I am a Ph.D. student at Ghent University in Belgium. My thesis subject is the building of a comprehensive model for biomass thermochemical conversion. My current work is related to the CFD modelling of the thermochemical conversion (pyrolysis) of a large, single particle of biomass. The installations I needed to perform experiments for the CFD model’s validation were available at BEST, one of the leading institutes in the field thermochemical conversion of biomass and single particle modelling.  

More importantly they have a Single Particle Reactor (SPR, Rig: BE4) [Fig. 1.].  

The research group at BEST  was very welcoming and helpful. My visit was thoroughly planned beforehand together with Stefan Retschitzegger. The administrative procedures were simple and straightforward, and I was able to start the experimental work the first day after arrival. As a first-time BRISK2 programme participant I was delighted to see it was so efficient. 


We made excellent use of time. For the investigation itself, beech wood cylinders with two different aspect ratios (Ø8x10mm and Ø8x16mm) were used. Within each size, particles were divided into two groups: raw and leached with citric acid. Leaching was performed to effectively remove all mineral matter from the feedstock. In total, four groups of samples were pyrolyzed at five different temperatures (300, 400, 500, 700 and 900oC) [Fig. 2.].  

In general, the procedure involved introducing each sample separately into the single particle reactor. The investigated sample was kept in the reactor at the selected temperature and with the appropriate inert gas flow until its conversion was complete [Fig. 3. or (3A,3B,3C)]. Afterwards, the sample had to be carefully removed, in order to not destroy the fragile, charred solid residue [Fig. 4A/4B]. 


For the model’s validation, we collected transient data changes of: gas flow, temperature (center and surface), mass loss and non-condensable + light condensable vapours (GC + FT-IR).  

The resulting bio-oils/tars were collected accordingly to the tar protocol [Fig. 5A/5B], in order to assess the composition and quantity of the heavy organic compounds. Besides the gathering of the model’s validation data, the solid char samples were collected and kept. The char samples were then kept to be analysed (also a part of my research) and the results used to investigate changes in the structural properties of biochar vs. the feedstock’s initial processing parameters.  

Data obtained should advance the knowledge of biomass thermochemical conversion and tailor-made biochar/carbonaceous material production [Fig. 6].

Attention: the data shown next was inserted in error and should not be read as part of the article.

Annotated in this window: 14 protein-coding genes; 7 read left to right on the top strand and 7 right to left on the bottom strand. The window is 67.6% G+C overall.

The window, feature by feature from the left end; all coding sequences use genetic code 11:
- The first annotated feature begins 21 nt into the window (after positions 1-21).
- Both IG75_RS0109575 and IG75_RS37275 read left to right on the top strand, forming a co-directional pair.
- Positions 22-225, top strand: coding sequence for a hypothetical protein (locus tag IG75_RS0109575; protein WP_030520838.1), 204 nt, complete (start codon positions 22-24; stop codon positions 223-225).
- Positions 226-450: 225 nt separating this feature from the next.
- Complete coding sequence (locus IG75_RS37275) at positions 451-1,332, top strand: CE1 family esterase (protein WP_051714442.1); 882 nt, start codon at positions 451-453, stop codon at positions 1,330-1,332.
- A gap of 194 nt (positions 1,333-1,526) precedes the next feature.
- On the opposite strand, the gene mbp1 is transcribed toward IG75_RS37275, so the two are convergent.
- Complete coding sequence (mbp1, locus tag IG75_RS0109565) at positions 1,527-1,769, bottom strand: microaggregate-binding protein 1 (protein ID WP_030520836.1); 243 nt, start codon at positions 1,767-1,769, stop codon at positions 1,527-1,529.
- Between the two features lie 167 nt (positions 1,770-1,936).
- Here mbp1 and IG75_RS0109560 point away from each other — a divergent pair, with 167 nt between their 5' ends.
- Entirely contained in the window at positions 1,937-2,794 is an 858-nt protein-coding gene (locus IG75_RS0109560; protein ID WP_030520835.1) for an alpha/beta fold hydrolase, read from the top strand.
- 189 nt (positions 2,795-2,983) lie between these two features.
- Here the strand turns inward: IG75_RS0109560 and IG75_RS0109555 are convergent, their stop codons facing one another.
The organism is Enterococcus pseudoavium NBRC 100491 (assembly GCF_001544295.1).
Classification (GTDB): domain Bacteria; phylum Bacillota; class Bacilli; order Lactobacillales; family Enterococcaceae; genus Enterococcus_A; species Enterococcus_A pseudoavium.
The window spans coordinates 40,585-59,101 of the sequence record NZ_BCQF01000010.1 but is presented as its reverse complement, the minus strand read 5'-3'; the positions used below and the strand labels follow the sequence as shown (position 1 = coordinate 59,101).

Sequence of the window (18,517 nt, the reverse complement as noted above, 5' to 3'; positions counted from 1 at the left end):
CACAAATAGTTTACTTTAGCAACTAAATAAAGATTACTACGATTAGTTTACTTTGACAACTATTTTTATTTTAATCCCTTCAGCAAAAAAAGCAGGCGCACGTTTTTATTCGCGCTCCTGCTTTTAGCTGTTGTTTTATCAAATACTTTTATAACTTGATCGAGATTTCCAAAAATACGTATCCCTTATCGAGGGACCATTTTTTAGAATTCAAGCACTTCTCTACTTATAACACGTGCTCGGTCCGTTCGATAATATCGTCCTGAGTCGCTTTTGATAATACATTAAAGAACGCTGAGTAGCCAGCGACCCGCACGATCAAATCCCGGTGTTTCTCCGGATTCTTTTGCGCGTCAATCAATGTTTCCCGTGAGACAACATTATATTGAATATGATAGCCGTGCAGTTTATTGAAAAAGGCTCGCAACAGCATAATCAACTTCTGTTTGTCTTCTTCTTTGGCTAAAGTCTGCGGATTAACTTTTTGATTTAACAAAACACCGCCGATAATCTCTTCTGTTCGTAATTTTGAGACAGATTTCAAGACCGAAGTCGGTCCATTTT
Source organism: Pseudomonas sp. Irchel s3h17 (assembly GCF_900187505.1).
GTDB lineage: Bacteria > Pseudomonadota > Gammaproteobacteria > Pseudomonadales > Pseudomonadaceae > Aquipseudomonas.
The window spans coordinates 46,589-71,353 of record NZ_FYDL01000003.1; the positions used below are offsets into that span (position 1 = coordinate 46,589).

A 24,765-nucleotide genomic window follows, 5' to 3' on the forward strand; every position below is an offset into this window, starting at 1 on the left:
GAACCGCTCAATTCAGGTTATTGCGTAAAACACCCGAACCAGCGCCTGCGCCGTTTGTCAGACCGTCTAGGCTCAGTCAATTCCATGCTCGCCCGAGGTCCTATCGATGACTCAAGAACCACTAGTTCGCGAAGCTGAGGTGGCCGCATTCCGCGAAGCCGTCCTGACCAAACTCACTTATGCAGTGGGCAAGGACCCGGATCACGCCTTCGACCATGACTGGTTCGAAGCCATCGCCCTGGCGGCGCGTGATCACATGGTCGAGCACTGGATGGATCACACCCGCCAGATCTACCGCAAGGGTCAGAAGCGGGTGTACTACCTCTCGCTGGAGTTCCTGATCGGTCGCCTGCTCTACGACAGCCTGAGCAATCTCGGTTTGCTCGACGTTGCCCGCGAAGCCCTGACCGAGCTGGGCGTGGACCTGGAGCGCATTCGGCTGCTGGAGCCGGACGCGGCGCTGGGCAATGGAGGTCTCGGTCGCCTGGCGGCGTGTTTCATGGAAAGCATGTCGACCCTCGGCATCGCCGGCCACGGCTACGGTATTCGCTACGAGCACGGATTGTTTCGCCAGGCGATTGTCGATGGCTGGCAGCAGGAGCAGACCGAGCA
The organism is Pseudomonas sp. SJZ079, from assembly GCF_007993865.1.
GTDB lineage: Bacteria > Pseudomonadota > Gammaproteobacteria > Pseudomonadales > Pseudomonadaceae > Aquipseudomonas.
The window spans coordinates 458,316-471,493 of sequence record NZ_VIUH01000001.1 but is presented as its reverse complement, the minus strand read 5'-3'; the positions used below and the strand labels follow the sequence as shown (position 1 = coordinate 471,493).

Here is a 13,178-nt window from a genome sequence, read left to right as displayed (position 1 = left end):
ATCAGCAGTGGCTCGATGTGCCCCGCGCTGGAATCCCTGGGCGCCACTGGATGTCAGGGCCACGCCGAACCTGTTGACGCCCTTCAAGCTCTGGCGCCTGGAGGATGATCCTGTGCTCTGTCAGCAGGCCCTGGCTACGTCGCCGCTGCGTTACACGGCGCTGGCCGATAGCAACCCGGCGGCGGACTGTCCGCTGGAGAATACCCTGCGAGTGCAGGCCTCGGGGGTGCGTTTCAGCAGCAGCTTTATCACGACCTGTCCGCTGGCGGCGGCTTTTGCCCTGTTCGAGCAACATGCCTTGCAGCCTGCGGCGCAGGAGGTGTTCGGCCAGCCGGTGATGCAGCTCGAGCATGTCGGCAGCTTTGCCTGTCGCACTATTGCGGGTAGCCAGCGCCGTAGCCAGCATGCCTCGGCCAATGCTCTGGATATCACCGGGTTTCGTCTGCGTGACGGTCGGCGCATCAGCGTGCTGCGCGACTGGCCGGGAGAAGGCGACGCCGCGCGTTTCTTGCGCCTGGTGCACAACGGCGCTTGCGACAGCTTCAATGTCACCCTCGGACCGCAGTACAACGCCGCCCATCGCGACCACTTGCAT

The SPR setup allows for simultaneously gathering very complex dataset through the performance of only one experiment, so it is very efficient and comprehensive. 


In my three weeks at BEST, we covered the whole experimental matrix, plus additional repetitions to cover for partial loss of the sample or oxidation. In total, through 15 working days, we were able to perform 199 experiments, 79 more than was initially planned [Fig. 7].  

It was mostly due to thorough preparation and my direct supervisor Peter Sommersacher’s in-depth knowledge of the SPR setup. Peter solved all technical problems as soon as they appeared, so the schedule and experiments work ran smoothly. Moreover, Peter already had established data assessment procedures, thanks to which the raw data from all experiments is already pre-processed and ready for consolidation and investigation [Fig. 8]. 


Apart from the hard data and samples, I learned other things thanks to my visit to BEST through BRISK2. The most important was gaining practical knowledge of how to conduct and measure the single particle conversion process. This is very useful for a person who works with the construction of models. It gave me a necessary perspective and allowed me to identify certain discrepancies between the model and reality due to imperfections of experimental methods.  

Also useful was exchanging ideas and opinions on process. I was able to meet with the people who work at the forefront of my research field and talk with them about the ideas for my future work. It will definitely be fruitful in terms of the quality of my work and future joint publications.  


To summarise, this trip exceeded all my expectations. I was very positively surprised that whole visit, went so smoothly, especially the experiments. If all the partners of the BRISK2 programme operate like BEST does, I can say that I fully recommend and encourage to participate in the BRISK2 programme. It is a great opportunity for everyone, not only to perform high-quality research but also meet nice and helpful people, who are experts in the biomass conversion field.